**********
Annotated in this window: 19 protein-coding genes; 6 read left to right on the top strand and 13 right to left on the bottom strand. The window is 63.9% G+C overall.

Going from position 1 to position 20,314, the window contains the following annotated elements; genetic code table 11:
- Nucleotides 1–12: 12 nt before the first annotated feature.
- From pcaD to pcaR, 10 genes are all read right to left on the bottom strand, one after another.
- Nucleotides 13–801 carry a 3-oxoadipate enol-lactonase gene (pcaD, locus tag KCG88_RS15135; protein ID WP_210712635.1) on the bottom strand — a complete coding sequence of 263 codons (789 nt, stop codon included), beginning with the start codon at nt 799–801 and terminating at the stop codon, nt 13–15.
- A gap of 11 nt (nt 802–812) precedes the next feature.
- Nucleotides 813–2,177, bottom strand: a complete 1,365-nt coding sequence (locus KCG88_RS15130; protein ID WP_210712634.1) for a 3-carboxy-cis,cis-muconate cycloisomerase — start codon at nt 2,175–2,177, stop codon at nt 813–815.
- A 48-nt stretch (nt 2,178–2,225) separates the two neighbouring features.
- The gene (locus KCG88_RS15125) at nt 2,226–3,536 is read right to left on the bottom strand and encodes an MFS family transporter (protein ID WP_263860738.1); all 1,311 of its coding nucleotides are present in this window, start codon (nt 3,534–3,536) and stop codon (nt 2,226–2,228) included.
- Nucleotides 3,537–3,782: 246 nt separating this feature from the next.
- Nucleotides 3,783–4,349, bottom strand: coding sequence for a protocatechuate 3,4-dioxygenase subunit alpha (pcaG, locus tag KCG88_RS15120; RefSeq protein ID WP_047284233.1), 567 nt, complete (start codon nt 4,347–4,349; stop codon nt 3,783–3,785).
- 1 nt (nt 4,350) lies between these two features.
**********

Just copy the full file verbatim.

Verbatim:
Annotated in this window: 19 protein-coding genes; 6 read left to right on the top strand and 13 right to left on the bottom strand. The window is 63.9% G+C overall.

Going from position 1 to position 20,314, the window contains the following annotated elements; genetic code table 11:
- Nucleotides 1–12: 12 nt before the first annotated feature.
- From pcaD to pcaR, 10 genes are all read right to left on the bottom strand, one after another.
- Nucleotides 13–801 carry a 3-oxoadipate enol-lactonase gene (pcaD, locus tag KCG88_RS15135; protein ID WP_210712635.1) on the bottom strand — a complete coding sequence of 263 codons (789 nt, stop codon included), beginning with the start codon at nt 799–801 and terminating at the stop codon, nt 13–15.
- A gap of 11 nt (nt 802–812) precedes the next feature.
- Nucleotides 813–2,177, bottom strand: a complete 1,365-nt coding sequence (locus KCG88_RS15130; protein ID WP_210712634.1) for a 3-carboxy-cis,cis-muconate cycloisomerase — start codon at nt 2,175–2,177, stop codon at nt 813–815.
- A 48-nt stretch (nt 2,178–2,225) separates the two neighbouring features.
- The gene (locus KCG88_RS15125) at nt 2,226–3,536 is read right to left on the bottom strand and encodes an MFS family transporter (protein ID WP_263860738.1); all 1,311 of its coding nucleotides are present in this window, start codon (nt 3,534–3,536) and stop codon (nt 2,226–2,228) included.
- Nucleotides 3,537–3,782: 246 nt separating this feature from the next.
- Nucleotides 3,783–4,349, bottom strand: coding sequence for a protocatechuate 3,4-dioxygenase subunit alpha (pcaG, locus tag KCG88_RS15120; RefSeq protein ID WP_047284233.1), 567 nt, complete (start codon nt 4,347–4,349; stop codon nt 3,783–3,785).
- 1 nt (nt 4,350) lies between these two features.